The President of the European Council, Charles Michel, announced this Friday his decision to withdraw as a candidate of the Belgian Reformist Movement (MR) in the European Parliament elections next June and exhaust his mandate at the head of the European institution, in response to the strong criticism received from different sectors for the interim situation in which the Council would remain after its premature departure.
"I do not want this decision to distract us from our mission or undermine this institution and our European project, nor do I want it to be misused to divide the European Council," he declared in a statement that he shared on his social networks, where he regrets that his candidacy had caused "a heated media controversy."
According to Michel, he himself had already foreseen that his aspirations to become an MEP would generate controversy, but he underestimated "the magnitude and radicality of some negative reactions, not within the European Council, but outside it", a situation that he regretted.
"I accept the legitimacy of any criticism and any intellectual argument. Of course, any situation has several possible points of view, but personal attacks are increasingly taking over objective democratic discourse," stressed the former Belgian prime minister.
In this context, Michel has recognized that the situation generated makes him rethink at all levels, including the impact it has on his personal sphere, the "electoral commitment" to which, he says, he has dedicated his life "for the last 30 years ".
"For these reasons, and to maintain focus on my mission, I will not be a candidate in the European elections. I will dedicate all my efforts to my current responsibilities with firm determination until the end. I will always be a fervent defender of a democratic, strong, united Europe and mistress of her destiny," Michel concluded, adding that at the end of her mandate she will take "some time to reflect."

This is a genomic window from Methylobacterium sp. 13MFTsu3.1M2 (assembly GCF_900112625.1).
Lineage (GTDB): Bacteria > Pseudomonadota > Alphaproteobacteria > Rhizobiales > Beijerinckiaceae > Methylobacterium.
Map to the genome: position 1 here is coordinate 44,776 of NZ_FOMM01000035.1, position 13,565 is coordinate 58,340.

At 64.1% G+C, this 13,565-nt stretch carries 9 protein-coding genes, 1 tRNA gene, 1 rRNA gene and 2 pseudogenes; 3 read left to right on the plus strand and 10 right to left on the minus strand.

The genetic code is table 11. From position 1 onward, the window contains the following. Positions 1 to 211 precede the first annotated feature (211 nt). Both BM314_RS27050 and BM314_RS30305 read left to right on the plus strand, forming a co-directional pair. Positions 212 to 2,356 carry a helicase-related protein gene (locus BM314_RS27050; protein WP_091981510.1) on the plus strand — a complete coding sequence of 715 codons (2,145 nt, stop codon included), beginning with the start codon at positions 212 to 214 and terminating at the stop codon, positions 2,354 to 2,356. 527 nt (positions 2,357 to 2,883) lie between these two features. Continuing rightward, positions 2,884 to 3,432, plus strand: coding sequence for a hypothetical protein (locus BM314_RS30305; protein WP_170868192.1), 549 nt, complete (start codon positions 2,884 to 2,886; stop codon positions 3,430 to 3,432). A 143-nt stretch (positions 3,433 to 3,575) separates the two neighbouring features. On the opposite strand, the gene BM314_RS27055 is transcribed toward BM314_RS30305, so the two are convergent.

If Michel had won a seat in the European Parliament in this summer's elections, the former Belgian prime minister would have to abandon the presidency of the European Council, which he assumed in 2019, months before exhausting his mandate in November of this same year. .
Although his team defended that there were no legal impediments and that the replacement would only force the successor to have an early start, other voices saw a risk in the Prime Minister of Hungary, Viktor Orbán, provisionally taking the reins of the institution, while who would hold the rotating presidency of the EU Council while Michel's replacement was decided.